A lament for the children of war

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THE images from Ukraine are startling, horrifying and heart-wrenching… and so senseless and wrong. More than three million children displaced by war, and hundreds killed.

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Opinion

Hey there, time traveller!
This article was published 31/03/2022 (245 days ago), so information in it may no longer be current.

THE images from Ukraine are startling, horrifying and heart-wrenching… and so senseless and wrong. More than three million children displaced by war, and hundreds killed.

It has often been said that the measure of our regard for humanity is reflected in our attitude toward our children. Recent, enduring and past atrocities visited on the world’s children would suggest we have little respect for the human condition, the gift of human life and humane living. The Ukraine atrocities are just the latest cause for justified rage.

It’s time the world took more seriously the responsibility we have for our children, which is significantly different than that we adults have for each other. While we watch the lives of children wantonly snuffed out and their futures irreparably compromised, I perceive little will to consider their suffering as crimes against humanity, which they undoubtedly are.

We know the consequences of adult actions regarding children’s lives. Children living with loving caring adults in safe homes and schools usually thrive and flourish, themselves turning into great friends, good neighbours and contributing citizens. Children surviving wars, exploitation and abuse often do not, too often suffering from mental health issues and substance abuse, perpetuating abuse, engaging in criminal activity and resorting to other forms of violence visited on themselves and others, including their own children.

In his 1982 book The Disappearance of Childhood, American media theorist and cultural critic Neil Postman attributed the difficulties children are experiencing to their being thrust into the adult world before they were ready. Even before the era of social media, he worried about the indiscriminate exposure of children to the adult world.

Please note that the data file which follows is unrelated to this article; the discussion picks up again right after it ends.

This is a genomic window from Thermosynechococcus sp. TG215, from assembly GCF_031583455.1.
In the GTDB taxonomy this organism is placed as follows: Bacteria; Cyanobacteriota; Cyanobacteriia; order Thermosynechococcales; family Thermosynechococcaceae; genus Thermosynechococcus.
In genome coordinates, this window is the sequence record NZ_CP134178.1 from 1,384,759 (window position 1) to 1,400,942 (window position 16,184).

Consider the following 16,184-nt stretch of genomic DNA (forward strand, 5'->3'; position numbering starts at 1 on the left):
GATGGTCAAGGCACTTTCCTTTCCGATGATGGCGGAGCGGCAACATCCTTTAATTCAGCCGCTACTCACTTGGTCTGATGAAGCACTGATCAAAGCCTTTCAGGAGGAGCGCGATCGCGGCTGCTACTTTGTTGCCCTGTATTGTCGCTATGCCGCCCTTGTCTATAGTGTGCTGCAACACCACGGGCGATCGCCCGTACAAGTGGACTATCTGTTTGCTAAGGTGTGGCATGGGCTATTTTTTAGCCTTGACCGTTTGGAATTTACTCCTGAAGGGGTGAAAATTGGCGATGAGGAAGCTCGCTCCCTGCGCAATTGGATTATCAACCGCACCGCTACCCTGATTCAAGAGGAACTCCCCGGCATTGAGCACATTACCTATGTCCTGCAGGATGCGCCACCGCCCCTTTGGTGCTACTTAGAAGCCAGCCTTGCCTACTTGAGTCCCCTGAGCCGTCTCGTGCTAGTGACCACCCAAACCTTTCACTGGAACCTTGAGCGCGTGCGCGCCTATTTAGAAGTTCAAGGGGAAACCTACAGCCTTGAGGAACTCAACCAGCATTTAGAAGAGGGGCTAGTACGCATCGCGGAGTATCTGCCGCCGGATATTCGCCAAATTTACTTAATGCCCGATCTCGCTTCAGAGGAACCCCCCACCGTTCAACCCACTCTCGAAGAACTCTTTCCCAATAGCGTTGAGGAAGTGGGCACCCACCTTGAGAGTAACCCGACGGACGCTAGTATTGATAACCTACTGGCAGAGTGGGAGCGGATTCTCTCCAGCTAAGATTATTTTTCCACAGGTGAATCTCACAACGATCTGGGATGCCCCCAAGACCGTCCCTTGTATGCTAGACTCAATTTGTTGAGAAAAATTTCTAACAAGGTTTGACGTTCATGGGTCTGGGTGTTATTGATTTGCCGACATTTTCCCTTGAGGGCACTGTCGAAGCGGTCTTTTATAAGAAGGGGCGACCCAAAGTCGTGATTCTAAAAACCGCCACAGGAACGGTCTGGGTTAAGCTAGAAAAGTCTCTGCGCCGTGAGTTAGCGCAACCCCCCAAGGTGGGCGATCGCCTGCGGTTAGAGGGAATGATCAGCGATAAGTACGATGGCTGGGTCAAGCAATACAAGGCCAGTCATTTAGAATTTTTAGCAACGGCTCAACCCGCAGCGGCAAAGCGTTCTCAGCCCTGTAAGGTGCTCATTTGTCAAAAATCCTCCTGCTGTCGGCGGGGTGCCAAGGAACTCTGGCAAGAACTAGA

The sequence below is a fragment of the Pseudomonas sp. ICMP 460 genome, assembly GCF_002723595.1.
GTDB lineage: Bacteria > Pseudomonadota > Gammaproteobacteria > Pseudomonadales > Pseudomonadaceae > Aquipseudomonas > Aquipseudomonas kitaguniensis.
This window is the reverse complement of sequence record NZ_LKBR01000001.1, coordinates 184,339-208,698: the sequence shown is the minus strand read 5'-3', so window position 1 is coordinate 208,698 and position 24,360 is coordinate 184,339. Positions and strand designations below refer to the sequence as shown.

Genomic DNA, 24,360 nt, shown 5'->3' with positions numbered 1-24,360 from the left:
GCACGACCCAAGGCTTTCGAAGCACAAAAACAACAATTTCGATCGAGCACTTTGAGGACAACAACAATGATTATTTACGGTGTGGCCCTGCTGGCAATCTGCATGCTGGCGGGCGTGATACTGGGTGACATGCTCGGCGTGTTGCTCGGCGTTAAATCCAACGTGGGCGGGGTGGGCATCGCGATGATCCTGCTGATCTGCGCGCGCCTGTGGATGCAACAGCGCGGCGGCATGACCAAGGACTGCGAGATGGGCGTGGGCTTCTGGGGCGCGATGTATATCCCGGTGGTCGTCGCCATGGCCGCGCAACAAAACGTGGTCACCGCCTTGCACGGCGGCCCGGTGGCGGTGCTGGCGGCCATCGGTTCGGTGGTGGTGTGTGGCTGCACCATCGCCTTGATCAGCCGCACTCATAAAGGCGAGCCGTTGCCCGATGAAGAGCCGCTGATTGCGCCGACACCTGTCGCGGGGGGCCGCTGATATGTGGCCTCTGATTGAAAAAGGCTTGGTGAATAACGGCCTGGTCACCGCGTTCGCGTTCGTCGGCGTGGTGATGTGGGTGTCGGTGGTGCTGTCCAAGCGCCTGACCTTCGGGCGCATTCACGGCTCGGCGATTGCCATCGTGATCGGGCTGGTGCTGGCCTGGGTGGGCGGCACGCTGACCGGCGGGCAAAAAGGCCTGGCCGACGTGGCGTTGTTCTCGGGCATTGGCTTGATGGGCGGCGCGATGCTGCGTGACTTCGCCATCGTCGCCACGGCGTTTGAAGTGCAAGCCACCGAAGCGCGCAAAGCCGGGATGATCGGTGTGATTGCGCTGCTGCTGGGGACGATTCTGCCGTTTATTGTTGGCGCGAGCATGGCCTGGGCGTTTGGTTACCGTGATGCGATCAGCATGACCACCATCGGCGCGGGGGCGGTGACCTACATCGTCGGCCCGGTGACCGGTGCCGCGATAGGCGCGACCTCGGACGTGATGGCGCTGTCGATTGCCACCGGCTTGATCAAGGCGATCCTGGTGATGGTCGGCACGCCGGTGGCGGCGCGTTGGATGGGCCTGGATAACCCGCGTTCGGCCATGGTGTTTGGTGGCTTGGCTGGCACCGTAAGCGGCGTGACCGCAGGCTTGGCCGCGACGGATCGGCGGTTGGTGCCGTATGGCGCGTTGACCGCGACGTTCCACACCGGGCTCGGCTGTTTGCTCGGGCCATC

In 2006, in the same vein, teacher and sociologist Sue Palmer wrote Toxic Childhood: How the Modern World Is Damaging Our Children and What We Can Do About It. In it she outlined how our worlds are not preparing our children, by teaching or through example, to maintain the mores, norms and values of healthy societies, also emphasizing the devastating effects of “adult” childhood experiences.

Although neither of them touched on children as survivors of wars, residential schools or sexual exploitation, both were clear that when childhood is compromised, not just the children suffer — so do present and future generations. It is not just the children directly impacted by adult actions, or prematurely thrust into adult situations, but also those children who observed what was happening to other children. And in our world, there is lots to see and fear.

From Ukraine, media images show thousands of children, some killed by random bombing, some walking to the border unaccompanied by adults, some crying as they leave their fathers behind, and busloads of orphans being transported to safety.

Cancer patients are being moved back and forth to wards and shelters, children taken from their schools and separated from their friends, all traumatized by the wail of sirens and the destruction of their homes and schools. And mothers traumatized because they cannot shield their children from the present horrors, further traumatizing children who sense, more than understand, their parents’ desperation and despair.

There seems no end in sight to the human tragedy being visited on the young in this war, as in all conflicts, such as those in Afghanistan, Eritrea, Somalia, Sudan, Syria, Myanmar, Yemen… the list goes on.

There are ongoing consequences for those who survive, and for their parents and families. And of course, the consequences of war for children and young people will not end if, and when, the war does, just as it did not end for those subjected to residential-school abuse when the schools were forced to close. Missing healthy childhoods causes unhealthy, dysfunctional adulthoods.

Interrupting children’s lives and education, and compromising their safety and well-being for questionable, unjustifiable adult whims, is simply wrong and destructive of humanity, including our own.

Meanwhile, our children are watching adults “indulge” ourselves with unwarranted wars, overblown mandate grievances, intercultural and racial hatred, religious intolerance and gender discrimination, justifying violence toward them and each other, and lying to cover our toxic inclinations while pretending to do so for their sakes. Even if they don’t articulate it, children feel their unfairness, wrongness and indifference.

Safeguarding all children and supporting healthy childhoods is the moral obligation of every adult. The current inhumanity perpetrated on children in Ukraine and elsewhere deserves global international attention and condemnation.

John R. Wiens is dean emeritus at the faculty of education, University of Manitoba. A lifelong educator, he has served as a teacher, counsellor, work education co-ordinator, principal, school superintendent and university professor.

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